This book offers a poignant and jarring reminder not just of the resilience of the human spirit, but also of its ability to seek solace in the materiality of one's present.

Marcelino Truong launched his autobiographical account of growing up in Saigon during the Vietnam War with the acclaimed graphic novel Such a Lovely Little War: Saigon 1961-63, originally published in French in 2012 and in English translation in 2016. That book concluded with his family's permanent relocation to London, England, as the chaos and bloodshed back home intensified.

Now Truong continues the tale with Saigon Calling: London 1963-75 (originally published in French in 2015), which follows the experiences of his family after they seek refuge in Europe. It offers a poignant illustration of what life was like for a family of refugees from the war, and from the perspective of young children (granted, Truong's family were a privileged and upper class set of refugees, well-connected with South Vietnamese and European elites). While relatives and friends struggle to survive amid the bombs and street warfare of Vietnam, the displaced narrator and his siblings find their attention consumed by the latest fashion and music trends in London. The book offers a poignant and jarring reminder not just of the resilience of the human spirit, but also of its ability to seek solace in the materiality of one's present.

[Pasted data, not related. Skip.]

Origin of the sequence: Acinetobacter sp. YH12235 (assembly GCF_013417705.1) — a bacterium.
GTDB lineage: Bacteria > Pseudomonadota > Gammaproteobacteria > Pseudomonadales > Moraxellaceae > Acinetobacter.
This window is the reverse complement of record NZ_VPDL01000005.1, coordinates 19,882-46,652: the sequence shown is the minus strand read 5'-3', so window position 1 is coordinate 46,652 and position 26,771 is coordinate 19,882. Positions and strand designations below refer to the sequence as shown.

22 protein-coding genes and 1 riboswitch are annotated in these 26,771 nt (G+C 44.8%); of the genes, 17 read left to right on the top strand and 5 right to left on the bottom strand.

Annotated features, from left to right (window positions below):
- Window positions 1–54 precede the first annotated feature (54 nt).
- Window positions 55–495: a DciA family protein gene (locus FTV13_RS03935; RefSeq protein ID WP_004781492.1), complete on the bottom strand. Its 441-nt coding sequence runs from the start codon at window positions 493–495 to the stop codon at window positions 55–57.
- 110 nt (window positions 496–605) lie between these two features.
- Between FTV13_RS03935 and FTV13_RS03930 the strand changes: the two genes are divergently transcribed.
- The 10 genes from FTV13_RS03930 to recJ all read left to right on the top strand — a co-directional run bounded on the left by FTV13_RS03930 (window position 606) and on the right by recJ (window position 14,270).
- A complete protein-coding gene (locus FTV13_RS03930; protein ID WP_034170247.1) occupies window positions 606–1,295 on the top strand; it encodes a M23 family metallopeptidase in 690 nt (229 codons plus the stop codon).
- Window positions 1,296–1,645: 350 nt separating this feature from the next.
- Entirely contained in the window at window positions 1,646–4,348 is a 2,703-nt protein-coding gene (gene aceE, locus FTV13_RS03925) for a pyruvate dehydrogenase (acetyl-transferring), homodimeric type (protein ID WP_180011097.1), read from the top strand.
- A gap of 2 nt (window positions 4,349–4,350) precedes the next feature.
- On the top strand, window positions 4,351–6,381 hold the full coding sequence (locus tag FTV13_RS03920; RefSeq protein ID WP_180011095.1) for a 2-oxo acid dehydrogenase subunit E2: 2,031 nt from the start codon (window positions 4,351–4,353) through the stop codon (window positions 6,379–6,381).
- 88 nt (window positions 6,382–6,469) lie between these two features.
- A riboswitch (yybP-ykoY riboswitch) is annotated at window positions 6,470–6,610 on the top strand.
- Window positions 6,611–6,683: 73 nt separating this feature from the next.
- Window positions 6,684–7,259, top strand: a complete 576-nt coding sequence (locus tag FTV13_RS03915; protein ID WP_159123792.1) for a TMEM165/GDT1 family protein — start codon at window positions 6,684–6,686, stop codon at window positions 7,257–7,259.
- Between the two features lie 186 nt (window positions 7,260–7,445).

Keep reading... Show less
8
Pop Ten
Mixed Media
PM Picks

© 1999-2017 Popmatters.com. All rights reserved.
Popmatters is wholly independently owned and operated.

rating-image